by David Fireman, LCSW
Keeping a personal journal can help you process and sort out your thoughts, feelings, memories, images, sensations, etc. As you continue to write, you may begin to gain clarity of where you have been, where you are now, and where you want to be in the future. This writing activity helps you track your own journey through grief. Your journal is private. You are the only one who needs to read it, unless you want to share it with others.
Get a nice notebook. Give yourself as many pages as you think you’ll need for the following sections (these are suggestions and you might come up with some of your own):
1. The meaning of loss
2. A significant childhood loss
3. A significant loss in adolescence
4. A significant loss in adulthood
11. Beyond now
The remainder of the journal will be for periodic entries.
Under the 11 headings do the following:
1. The meaning of loss: write down your thoughts about loss as a universal and personal experience (i.e., all of us go through loss at some point in life, but we each do so in unique ways). Also, if the experience of loss means something to you, what is that?
2. Significant loss in childhood: write down how you felt when you had a loss as a child and how you feel now about that loss. What made it hard? What made it bearable? What made it easy? What are the most striking parts of your loss? In what ways do you feel the loss affected or changed you? Looking back, can you see any value in going through your loss? If so, what is it? If not, then say so too.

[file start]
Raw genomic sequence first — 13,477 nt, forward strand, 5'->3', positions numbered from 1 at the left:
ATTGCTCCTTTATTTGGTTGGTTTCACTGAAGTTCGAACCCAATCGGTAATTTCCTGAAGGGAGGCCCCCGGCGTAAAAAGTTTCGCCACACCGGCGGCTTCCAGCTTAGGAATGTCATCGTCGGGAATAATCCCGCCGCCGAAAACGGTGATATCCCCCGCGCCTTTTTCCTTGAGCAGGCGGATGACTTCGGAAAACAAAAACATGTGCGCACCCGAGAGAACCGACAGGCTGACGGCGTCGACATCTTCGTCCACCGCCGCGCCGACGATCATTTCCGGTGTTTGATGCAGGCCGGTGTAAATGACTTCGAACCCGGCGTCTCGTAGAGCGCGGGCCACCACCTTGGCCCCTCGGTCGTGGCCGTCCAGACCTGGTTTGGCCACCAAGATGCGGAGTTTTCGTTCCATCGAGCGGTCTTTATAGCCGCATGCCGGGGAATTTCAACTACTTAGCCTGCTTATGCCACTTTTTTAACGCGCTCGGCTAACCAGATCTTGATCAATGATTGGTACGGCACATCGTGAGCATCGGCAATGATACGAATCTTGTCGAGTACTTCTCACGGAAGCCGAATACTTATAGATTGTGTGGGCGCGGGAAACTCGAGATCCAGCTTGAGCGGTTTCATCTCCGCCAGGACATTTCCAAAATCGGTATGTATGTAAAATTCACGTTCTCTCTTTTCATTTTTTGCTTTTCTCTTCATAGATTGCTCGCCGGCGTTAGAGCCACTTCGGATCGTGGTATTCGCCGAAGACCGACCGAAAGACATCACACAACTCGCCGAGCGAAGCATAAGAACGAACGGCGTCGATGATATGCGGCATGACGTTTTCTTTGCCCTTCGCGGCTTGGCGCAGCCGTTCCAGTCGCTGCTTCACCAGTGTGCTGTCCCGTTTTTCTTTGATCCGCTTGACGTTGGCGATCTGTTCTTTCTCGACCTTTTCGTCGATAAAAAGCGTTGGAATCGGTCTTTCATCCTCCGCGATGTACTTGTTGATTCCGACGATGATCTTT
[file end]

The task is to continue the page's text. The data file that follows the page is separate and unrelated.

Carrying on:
3. Significant loss in adolescence: same as above except for age.
4. Significant loss in adulthood: same as above except for age.
5. Hurting: write down your present wounds and compare them to earlier times.
6. Helping: write down what has helped you cope with or heal your wounds.
7. Healing: write down your resources and healings after past losses. How are you healing your current grief?
8. Needs: What are your current needs? What would help you be self-respecting and caring of yourself now?
9. Puzzles: What curiosities and unanswered questions do you have about your loss(es)?
10. Now: How do you currently relate to your loss(es)? What do you notice about your present moment experience of being here and living with a history of loss(es)?
11. Beyond now: write down your fantasies and dreams about the future. What plans do you have for recovering newness and meaning in your life again?
Periodic entries: set up a private time and place for you to record your entries during the next few months. Your journal-writing schedule can be daily or weekly with a minimum writing time of 20 minutes.
Many people who begin a journal in a time of grief find that they develop an inner capacity to listen more and more closely and compassionately to themselves and others, thereby enhancing their healing process.
David Fireman, LCSW